The Fédération Equestre Internationale Tribunal has imposed a 20-year suspension and a fine of $18,302 in a record sanction regarding an endurance horse abuse and anti-doping violation case in which the horse was fatally injured. Athlete Sheik Abdul Aziz Bin Faisal Al Qasimi of the United Arab Emirates was also ordered to pay $15,691 towards the costs of the proceedings.
The case involved the horse Castlebar Contraband, ridden by Sheik Abdul at the CE1* in Fontainebleau, France, on Oct. 15, 2016.
Castlebar Contraband suffered an open fracture to its front right cannon bone during the event and had to be euthanized. Blood samples collected from the horse post mortem revealed the presence of the controlled medication substance xylazine, which is used as a sedative, analgesic and muscle relaxant but is prohibited in competition. The substance, which is rapidly excreted from the body, is known to be used in endurance to lower the heart rate. No valid veterinary form, the equine equivalent of a therapeutic use exemption, exists for this substance.
The FEI Tribunal accepted the explanation of the treating veterinarian who performed the euthanasia that she had followed a standard protocol that did not include the use of xylazine, refuting the claim by the defendant’s legal team that xylazine had been used in the euthanasia process.
During the hearing, FEI Veterinary Director Dr. Göran Åkerström stated that nerve blocking removes the “very fundamental protective function of sensitivity” and increases the risk of catastrophic injury. This is especially relevant for fractures that are due to bone fatigue (stress fractures) as a horse will not show any signs of pain, such as lameness, while under the influence of an injected substance.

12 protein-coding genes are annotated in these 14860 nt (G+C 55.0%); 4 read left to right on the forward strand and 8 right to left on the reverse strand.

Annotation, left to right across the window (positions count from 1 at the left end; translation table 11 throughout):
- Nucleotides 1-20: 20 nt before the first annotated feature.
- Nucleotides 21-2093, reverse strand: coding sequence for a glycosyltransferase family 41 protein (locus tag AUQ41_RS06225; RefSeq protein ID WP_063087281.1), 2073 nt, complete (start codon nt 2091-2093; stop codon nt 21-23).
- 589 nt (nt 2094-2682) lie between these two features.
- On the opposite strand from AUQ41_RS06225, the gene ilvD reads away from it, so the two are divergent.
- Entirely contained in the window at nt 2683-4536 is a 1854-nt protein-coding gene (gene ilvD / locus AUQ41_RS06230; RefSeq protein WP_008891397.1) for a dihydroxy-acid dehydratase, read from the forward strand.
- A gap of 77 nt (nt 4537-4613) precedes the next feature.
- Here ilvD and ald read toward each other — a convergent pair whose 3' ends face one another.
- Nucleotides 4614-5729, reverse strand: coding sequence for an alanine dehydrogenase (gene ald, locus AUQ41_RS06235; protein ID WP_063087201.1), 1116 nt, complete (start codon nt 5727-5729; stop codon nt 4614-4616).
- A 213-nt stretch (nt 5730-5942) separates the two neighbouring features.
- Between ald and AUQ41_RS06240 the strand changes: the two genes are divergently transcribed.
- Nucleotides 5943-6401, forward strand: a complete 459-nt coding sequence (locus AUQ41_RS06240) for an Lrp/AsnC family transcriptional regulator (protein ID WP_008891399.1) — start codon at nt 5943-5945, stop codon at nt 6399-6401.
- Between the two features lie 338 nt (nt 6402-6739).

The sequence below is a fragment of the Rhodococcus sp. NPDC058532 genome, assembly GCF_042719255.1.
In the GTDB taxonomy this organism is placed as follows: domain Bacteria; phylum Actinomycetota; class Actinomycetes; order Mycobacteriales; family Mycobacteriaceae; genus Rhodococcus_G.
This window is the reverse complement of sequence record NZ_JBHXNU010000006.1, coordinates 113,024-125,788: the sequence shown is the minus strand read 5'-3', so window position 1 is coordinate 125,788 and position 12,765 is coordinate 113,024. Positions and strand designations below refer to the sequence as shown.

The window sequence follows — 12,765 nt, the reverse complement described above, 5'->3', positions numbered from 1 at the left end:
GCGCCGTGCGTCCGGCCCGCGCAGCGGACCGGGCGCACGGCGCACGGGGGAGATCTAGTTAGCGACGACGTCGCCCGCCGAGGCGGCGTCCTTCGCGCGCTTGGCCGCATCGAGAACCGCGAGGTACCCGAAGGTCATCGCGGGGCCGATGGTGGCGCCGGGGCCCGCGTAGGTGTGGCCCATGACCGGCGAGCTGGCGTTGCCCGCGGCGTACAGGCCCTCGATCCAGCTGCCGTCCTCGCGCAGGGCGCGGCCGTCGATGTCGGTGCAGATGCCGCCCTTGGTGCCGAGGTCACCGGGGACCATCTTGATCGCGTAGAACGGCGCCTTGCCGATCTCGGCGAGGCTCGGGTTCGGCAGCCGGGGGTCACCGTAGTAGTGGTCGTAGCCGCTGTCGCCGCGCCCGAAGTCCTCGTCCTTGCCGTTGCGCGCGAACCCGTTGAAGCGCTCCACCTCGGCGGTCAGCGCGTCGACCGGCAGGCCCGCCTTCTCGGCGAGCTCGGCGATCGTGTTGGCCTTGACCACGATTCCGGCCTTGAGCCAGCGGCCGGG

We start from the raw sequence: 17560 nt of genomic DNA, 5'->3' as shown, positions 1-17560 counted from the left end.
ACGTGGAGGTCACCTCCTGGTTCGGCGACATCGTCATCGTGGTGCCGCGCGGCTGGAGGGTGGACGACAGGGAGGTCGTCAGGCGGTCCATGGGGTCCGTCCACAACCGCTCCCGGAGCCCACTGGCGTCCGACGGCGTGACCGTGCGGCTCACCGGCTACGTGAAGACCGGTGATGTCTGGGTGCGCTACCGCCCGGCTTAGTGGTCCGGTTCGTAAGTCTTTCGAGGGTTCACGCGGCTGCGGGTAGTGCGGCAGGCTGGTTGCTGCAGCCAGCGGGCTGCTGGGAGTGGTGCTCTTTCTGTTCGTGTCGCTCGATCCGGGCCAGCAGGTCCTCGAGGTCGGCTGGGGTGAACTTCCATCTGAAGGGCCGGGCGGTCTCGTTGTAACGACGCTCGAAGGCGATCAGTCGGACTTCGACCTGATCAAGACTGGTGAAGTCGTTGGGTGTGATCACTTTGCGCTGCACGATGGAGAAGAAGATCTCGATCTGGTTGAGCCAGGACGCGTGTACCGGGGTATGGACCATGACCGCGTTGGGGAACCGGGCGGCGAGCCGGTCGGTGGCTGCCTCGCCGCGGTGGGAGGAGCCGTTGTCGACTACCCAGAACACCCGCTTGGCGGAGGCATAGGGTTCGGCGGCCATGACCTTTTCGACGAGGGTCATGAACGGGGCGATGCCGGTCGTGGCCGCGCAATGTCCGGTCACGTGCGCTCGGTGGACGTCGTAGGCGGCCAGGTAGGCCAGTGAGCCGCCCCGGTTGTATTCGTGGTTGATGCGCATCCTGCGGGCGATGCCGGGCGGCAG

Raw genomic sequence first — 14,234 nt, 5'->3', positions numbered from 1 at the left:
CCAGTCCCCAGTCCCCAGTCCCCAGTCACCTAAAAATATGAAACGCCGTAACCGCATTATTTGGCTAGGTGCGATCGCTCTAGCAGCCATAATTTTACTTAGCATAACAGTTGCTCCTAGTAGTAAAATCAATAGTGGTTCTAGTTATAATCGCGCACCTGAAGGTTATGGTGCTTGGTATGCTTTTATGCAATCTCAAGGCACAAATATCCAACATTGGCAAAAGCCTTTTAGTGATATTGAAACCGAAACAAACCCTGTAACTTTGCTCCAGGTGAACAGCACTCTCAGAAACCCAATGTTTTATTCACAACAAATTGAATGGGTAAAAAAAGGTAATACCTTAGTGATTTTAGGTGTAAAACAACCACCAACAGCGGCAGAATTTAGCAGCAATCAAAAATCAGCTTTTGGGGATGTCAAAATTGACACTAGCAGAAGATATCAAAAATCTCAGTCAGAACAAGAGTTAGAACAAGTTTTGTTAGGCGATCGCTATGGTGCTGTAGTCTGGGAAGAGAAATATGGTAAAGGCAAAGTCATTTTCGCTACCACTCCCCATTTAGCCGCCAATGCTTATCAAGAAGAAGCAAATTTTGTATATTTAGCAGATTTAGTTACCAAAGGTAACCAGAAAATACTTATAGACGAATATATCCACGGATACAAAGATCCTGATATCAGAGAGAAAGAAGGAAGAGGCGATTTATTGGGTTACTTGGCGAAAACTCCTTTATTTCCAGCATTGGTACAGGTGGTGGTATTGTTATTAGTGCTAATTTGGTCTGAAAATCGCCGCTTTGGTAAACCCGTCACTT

The post mortem report revealed the appearance of multiple lesions with a highly targeted location, consistent with recent injections, demonstrating that the horse had been nerve blocked (desensitized) in training, and both before and during the competition. This desensitization, together with osteoarthritis in the right front fetlock joint, resulted in stress fractures that ultimately caused the catastrophic injury.
As a result, the FEI Tribunal ruled that the athlete had committed horse abuse and that the equine controlled medication rules had been violated. They imposed the strongest sanctions in FEI history. The athlete was suspended for 20 years in total—18 years for the horse abuse and two years for the ECM Rule violation. The suspension commenced from the date of the decision, June 3, 2020, and will run until May 17, 2040. The results of the athlete and horse at the event were disqualified.
“This is a really great result for horse welfare and the fight against doping in equestrian sport,” FEI Legal Director Mikael Rentsch said. “We are very happy to see such a strong sanction handed down by the FEI Tribunal, and it offers a stern warning to others that the Tribunal will not tolerate cases of horse abuse.”
“This was a tragic case of a horse losing its life due to desensitization and micro-dosing, and while we have had concerns that this has been ongoing for some time, this was the first solid evidence we have had of nerve blocking during rides as well as micro-dosing,” said Åkerström. “This has resulted in a change in our post mortem procedures to make them more forensic and also allowed us to prioritize the research and development of the hyposensitivity control system which is now in place.”
The final decision in this case can be found here.
The parties can appeal to the Court of Arbitration for Sport within 21 days of receipt of this decision.